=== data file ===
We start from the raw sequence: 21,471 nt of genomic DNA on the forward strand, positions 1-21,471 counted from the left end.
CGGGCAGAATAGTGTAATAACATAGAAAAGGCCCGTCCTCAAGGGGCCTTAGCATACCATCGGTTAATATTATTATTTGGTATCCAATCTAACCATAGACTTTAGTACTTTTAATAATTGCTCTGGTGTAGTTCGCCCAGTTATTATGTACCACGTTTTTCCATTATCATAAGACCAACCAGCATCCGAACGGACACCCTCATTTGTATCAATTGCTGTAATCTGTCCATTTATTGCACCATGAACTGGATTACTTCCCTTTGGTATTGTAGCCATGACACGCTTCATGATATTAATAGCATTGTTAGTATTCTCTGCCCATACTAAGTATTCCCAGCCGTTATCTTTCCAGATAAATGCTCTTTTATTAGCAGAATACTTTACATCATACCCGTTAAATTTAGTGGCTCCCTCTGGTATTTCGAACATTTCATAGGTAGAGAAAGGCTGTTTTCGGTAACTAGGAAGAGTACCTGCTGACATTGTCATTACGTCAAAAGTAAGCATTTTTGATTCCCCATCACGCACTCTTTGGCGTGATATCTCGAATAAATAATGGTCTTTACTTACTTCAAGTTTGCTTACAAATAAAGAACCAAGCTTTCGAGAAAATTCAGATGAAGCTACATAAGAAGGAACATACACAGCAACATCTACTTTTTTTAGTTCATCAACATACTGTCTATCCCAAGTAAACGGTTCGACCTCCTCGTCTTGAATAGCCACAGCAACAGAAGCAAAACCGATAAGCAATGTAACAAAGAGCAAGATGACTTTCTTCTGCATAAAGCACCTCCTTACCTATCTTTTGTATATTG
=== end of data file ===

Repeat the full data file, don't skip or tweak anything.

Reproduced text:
We start from the raw sequence: 21,471 nt of genomic DNA on the forward strand, positions 1-21,471 counted from the left end.
CGGGCAGAATAGTGTAATAACATAGAAAAGGCCCGTCCTCAAGGGGCCTTAGCATACCATCGGTTAATATTATTATTTGGTATCCAATCTAACCATAGACTTTAGTACTTTTAATAATTGCTCTGGTGTAGTTCGCCCAGTTATTATGTACCACGTTTTTCCATTATCATAAGACCAACCAGCATCCGAACGGACACCCTCATTTGTATCAATTGCTGTAATCTGTCCATTTATTGCACCATGAACTGGATTACTTCCCTTTGGTATTGTAGCCATGACACGCTTCATGATATTAATAGCATTGTTAGTATTCTCTGCCCATACTAAGTATTCCCAGCCGTTATCTTTCCAGATAAATGCTCTTTTATTAGCAGAATACTTTACATCATACCCGTTAAATTTAGTGGCTCCCTCTGGTATTTCGAACATTTCATAGGTAGAGAAAGGCTGTTTTCGGTAACTAGGAAGAGTACCTGCTGACATTGTCATTACGTCAAAAGTAAGCATTTTTGATTCCCCATCACGCACTCTTTGGCGTGATATCTCGAATAAATAATGGTCTTTACTTACTTCAAGTTTGCTTACAAATAAAGAACCAAGCTTTCGAGAAAATTCAGATGAAGCTACATAAGAAGGAACATACACAGCAACATCTACTTTTTTTAGTTCATCAACATACTGTCTATCCCAAGTAAACGGTTCGACCTCCTCGTCTTGAATAGCCACAGCAACAGAAGCAAAACCGATAAGCAATGTAACAAAGAGCAAGATGACTTTCTTCTGCATAAAGCACCTCCTTACCTATCTTTTGTATATTG